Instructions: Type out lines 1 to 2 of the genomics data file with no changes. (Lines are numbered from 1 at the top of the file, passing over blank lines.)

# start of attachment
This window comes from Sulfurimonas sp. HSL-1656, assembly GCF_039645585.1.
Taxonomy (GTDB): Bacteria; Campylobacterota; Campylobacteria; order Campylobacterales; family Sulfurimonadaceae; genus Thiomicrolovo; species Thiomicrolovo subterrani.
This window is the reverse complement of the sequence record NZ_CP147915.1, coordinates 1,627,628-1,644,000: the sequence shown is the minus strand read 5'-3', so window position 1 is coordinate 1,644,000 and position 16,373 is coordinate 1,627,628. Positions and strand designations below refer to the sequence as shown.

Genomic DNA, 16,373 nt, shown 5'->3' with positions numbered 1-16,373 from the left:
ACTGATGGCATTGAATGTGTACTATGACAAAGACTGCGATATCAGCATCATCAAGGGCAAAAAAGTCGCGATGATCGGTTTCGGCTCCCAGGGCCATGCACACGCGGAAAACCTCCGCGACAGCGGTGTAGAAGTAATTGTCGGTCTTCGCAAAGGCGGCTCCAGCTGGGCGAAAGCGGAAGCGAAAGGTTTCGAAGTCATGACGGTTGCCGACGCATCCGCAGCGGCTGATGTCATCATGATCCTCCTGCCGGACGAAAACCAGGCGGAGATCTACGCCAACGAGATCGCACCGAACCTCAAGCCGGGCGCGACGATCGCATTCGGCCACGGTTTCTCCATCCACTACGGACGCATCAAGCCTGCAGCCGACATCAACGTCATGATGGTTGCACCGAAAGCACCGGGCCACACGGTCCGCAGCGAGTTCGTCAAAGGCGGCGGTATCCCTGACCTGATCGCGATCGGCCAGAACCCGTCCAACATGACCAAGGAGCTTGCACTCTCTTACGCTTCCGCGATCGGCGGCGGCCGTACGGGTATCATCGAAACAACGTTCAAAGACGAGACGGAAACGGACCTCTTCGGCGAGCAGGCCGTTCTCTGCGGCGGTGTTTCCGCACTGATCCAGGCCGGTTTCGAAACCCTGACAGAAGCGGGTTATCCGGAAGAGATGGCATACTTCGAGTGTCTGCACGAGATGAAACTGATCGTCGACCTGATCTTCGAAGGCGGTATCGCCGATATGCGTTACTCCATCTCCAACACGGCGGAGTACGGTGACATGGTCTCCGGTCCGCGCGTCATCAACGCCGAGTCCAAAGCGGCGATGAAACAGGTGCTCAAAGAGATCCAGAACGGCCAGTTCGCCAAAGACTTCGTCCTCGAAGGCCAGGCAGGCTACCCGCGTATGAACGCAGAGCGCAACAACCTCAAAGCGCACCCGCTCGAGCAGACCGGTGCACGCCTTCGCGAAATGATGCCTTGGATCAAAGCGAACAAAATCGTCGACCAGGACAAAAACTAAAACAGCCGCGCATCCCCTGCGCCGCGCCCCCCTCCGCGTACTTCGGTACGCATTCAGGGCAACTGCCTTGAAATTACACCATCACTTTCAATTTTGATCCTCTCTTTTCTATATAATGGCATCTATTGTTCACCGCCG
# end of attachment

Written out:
This window comes from Sulfurimonas sp. HSL-1656, assembly GCF_039645585.1.
Taxonomy (GTDB): Bacteria; Campylobacterota; Campylobacteria; order Campylobacterales; family Sulfurimonadaceae; genus Thiomicrolovo; species Thiomicrolovo subterrani.